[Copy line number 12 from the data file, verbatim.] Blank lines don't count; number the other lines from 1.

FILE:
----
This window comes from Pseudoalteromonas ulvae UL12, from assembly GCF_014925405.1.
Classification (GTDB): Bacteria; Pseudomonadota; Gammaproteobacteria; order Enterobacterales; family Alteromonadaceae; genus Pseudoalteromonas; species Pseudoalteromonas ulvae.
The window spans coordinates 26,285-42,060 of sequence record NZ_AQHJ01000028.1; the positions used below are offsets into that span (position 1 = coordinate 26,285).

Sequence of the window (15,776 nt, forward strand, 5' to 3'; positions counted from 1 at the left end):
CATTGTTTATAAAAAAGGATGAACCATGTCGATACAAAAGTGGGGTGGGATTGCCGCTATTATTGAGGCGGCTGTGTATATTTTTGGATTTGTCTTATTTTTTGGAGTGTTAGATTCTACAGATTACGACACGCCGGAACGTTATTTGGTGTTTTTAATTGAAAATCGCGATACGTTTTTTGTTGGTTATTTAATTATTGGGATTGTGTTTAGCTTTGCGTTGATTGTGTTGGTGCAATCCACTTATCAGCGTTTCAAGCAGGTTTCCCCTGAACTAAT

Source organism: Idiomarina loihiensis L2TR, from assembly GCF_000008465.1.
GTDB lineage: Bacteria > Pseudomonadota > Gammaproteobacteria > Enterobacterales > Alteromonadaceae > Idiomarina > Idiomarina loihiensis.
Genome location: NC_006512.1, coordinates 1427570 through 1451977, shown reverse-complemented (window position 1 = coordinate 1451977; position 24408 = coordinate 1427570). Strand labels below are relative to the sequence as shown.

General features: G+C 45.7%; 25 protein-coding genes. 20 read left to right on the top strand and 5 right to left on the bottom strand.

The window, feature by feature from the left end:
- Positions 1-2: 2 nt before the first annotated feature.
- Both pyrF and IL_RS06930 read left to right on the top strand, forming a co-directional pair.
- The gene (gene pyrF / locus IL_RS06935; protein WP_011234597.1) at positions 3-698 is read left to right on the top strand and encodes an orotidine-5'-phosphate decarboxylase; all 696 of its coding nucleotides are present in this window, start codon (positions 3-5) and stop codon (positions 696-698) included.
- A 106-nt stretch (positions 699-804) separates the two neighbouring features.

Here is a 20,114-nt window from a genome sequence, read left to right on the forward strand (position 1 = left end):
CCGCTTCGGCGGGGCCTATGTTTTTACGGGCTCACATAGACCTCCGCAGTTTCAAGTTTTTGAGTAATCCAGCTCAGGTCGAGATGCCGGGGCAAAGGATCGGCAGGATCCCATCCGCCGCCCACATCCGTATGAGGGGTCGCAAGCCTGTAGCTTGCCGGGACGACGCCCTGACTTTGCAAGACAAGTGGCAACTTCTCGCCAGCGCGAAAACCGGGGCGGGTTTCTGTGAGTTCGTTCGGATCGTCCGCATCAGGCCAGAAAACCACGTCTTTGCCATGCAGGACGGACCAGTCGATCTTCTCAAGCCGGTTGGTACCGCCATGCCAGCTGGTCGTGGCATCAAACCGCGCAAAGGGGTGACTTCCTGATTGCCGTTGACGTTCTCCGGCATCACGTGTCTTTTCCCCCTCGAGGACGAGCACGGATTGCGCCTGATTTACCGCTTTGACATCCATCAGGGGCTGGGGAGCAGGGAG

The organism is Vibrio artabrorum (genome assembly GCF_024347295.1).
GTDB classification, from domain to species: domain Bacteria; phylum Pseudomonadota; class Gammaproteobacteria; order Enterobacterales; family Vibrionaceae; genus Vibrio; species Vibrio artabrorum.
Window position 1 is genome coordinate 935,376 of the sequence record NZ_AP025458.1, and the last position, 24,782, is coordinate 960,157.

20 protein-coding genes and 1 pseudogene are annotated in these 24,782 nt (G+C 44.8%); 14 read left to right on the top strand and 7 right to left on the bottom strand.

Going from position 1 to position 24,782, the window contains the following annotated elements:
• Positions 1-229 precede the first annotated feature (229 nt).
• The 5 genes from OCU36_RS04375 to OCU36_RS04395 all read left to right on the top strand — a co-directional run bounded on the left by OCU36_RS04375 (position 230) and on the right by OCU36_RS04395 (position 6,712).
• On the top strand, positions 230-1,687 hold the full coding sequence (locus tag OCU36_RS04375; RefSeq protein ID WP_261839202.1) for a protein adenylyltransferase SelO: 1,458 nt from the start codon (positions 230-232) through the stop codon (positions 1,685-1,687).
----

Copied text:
- Both pyrF and IL_RS06930 read left to right on the top strand, forming a co-directional pair.